The geodynamics group investigates the large-scale physical and chemical processes of the Earth’s surface, crust, and its interior through experiments, mechanical modeling, and the analyses of the composition of solid Earth and planetary materials. Areas of expertise include astronomy, remote sensing, rock magnetism, petrology, stratigraphy, and hydrology. Researchers study the mechanics of shear flow, surface runoff and groundwater flow, and the composition of meteorites, synthetic planetary materials, and rocks derived from natural archives of Earth’s geodynamic evolution. The research laboratory facilitates measurements of the dynamics of fluids and melts, rock magnetic properties, whole rock geochemistry, sediment radioactivity, and mineralogy. An understanding of the natural processes in the planetary system addresses such important questions as the origin and history of the Earth and the solar system, the occurrence of earthquakes and volcanism, the origin and preservation of water and mineral resources, and the variability in the distribution of large polar ice masses and related sea-level effects.
The transdisciplinary environmental quality and remediation research group is engaged in characterization and quantification of various physicochemical processes that determine the fate of inorganic and organic contaminants in soils and sediments and the relevant processes and interrelationships among them over a wide range of spatial and temporal scales. Long-term goals of this group, supported by the robust analytical facilities available, are to develop a comprehensive understanding of system behavior based on experimental and theoretical investigations, as well as to design control and remediation technologies, such as chemical, microbial, and phytoremediation methods to clean up contaminated environment, both sustainably and cost effectively. Researchers also estimate ecological and human health risk for environmental decision making, especially those involving protective and clean-up standards for contaminants already in the environment.
The Earth Systems and Climate Change research team examines how environmental changes induced by human activities can be quantified and separated from changes forced by naturally occurring mechanisms. Research activities include the monitoring of Earth’s surface processes from the ground, air, ocean, and space. Remote sensing tools, field measurements, and natural archives such as sediment and soil are used to record Earth’s regularly repeating cycles, positive and negative feedbacks, and abrupt events. These processes affect Earth’s surface temperature, the chemistry of the atmosphere and ocean, soil moisture, surface water systems, and the size and stability of ice sheets, which in turn affect societal communities through sea level rise and fall, the frequency and intensity of storms, the type and extent of vegetation, the availability of water resources, and changes in the geographic range of flora, fauna, and pathogens. The interconnections between Earth systems and humans will only increase as the human population grows and the magnitude and extent of climate change increases.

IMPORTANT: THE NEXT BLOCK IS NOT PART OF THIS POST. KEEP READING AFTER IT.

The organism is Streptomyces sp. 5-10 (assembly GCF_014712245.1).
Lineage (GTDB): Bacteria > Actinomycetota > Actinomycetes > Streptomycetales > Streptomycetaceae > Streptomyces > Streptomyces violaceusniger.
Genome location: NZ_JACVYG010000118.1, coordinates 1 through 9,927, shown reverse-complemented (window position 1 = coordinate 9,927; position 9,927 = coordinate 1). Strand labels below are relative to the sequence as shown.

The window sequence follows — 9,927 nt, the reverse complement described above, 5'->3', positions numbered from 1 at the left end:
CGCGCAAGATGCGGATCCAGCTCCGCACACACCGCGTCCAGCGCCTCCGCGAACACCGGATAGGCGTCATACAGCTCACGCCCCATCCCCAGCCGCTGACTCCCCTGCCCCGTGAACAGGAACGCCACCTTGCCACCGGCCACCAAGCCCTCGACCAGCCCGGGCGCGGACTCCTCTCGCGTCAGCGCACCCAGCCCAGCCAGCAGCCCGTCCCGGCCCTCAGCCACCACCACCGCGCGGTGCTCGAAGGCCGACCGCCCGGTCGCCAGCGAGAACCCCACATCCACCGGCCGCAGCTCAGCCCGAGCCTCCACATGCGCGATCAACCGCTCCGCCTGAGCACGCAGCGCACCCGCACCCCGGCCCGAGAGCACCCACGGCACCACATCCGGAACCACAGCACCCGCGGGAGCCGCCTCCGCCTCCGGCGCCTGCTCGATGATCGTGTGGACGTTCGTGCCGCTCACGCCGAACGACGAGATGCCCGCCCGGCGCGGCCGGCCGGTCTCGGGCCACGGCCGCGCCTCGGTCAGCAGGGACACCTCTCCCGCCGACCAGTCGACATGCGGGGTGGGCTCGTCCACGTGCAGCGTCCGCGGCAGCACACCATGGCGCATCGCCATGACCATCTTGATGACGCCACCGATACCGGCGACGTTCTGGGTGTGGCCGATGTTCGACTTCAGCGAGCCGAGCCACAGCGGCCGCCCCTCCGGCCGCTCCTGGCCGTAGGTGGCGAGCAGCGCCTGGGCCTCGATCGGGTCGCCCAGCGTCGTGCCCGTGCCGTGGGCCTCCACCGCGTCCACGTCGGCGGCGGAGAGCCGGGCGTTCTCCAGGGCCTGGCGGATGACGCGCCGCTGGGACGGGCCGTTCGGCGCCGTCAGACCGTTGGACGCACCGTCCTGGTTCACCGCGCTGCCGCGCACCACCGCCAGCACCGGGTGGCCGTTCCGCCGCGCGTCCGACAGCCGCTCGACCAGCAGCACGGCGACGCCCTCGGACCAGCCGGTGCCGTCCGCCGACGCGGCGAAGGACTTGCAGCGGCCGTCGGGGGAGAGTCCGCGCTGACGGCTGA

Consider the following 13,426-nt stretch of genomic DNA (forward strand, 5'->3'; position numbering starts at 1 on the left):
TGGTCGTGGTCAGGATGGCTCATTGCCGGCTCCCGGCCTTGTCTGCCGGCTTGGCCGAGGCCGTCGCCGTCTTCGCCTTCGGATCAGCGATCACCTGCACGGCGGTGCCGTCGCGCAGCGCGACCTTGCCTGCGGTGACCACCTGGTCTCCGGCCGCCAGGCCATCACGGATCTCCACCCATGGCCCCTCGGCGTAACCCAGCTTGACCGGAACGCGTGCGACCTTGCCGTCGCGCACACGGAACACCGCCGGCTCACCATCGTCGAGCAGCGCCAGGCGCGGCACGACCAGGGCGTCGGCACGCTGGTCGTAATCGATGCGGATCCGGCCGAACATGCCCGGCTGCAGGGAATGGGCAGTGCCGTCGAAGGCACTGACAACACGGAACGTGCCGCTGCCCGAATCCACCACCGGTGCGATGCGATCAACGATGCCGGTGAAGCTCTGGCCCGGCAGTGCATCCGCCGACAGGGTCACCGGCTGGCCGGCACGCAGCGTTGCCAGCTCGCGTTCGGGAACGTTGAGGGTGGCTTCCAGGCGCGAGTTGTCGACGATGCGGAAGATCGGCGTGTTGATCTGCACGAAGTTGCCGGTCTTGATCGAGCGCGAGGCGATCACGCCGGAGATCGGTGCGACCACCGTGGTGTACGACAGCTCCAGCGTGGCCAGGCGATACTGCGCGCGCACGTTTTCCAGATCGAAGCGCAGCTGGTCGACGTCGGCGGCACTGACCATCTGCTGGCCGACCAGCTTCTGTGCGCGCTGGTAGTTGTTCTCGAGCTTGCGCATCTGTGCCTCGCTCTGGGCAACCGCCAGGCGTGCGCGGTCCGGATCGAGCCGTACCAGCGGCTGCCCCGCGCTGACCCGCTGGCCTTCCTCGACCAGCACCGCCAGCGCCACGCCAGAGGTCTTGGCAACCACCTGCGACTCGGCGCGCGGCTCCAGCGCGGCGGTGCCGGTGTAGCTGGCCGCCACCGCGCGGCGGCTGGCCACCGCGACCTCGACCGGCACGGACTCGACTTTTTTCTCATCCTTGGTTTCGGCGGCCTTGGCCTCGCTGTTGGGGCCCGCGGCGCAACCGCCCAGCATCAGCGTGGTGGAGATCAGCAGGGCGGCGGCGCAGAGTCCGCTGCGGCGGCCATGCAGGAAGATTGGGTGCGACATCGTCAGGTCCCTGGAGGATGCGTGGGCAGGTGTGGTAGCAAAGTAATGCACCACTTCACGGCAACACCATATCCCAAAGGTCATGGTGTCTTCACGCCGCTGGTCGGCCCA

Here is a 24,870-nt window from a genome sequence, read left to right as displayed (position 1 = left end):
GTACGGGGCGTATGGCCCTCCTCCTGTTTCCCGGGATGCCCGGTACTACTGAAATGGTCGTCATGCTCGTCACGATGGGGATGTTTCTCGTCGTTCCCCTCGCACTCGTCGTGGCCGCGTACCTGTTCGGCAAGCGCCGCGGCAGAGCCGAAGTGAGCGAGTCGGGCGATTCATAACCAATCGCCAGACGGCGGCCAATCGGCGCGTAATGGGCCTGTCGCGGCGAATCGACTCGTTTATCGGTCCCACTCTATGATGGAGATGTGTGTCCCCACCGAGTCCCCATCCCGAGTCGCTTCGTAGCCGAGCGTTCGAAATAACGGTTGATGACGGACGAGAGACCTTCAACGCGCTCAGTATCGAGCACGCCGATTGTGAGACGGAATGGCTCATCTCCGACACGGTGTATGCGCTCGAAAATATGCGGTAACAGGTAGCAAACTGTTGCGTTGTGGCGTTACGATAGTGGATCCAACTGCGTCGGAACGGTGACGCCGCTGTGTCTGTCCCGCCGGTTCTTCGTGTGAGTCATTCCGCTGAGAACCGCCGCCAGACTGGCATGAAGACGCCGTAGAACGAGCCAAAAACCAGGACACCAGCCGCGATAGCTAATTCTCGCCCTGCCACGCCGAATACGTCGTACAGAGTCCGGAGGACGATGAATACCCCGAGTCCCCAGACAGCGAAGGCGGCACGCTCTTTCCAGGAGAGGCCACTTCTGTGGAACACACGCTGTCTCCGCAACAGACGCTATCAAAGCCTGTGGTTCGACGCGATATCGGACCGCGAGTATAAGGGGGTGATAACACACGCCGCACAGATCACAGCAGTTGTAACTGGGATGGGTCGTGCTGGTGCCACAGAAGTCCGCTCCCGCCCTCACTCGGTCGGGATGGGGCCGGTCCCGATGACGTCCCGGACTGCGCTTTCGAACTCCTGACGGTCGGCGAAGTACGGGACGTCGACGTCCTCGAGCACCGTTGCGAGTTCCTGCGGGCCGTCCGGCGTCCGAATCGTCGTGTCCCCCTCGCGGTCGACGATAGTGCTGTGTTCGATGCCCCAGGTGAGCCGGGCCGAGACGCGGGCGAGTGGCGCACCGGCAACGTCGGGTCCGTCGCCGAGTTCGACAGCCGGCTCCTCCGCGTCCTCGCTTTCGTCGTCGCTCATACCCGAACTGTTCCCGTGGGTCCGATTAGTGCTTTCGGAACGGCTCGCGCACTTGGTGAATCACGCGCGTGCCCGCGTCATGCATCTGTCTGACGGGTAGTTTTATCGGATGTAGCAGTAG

The Computational Science research group in the CELS laboratories will focus on work in interdisciplinary areas where the principles of computer science are useful in proposing solutions to domainspecific problems. In the research projects addressed by the students and faculty working in these areas, new computer science techniques will be proposed, and existing ones will be refined to address challenging scientific problems. The nature of the research will be such that it will make contributions to both computer science as well as the concerned domain(s). Some areas addressed here from a computer science perspective will be data mining, machine learning, image processing, human/computer interaction, and bioinformatics. Some domains of interest will include biology, environmental management, and chemistry. The projects in the Computational Science group will involve researchers from multiple departments bringing their expertise to provide cutting-edge solutions. This lab will be a dry lab with computers and other peripherals in cubicles and closed offices for faculty and students.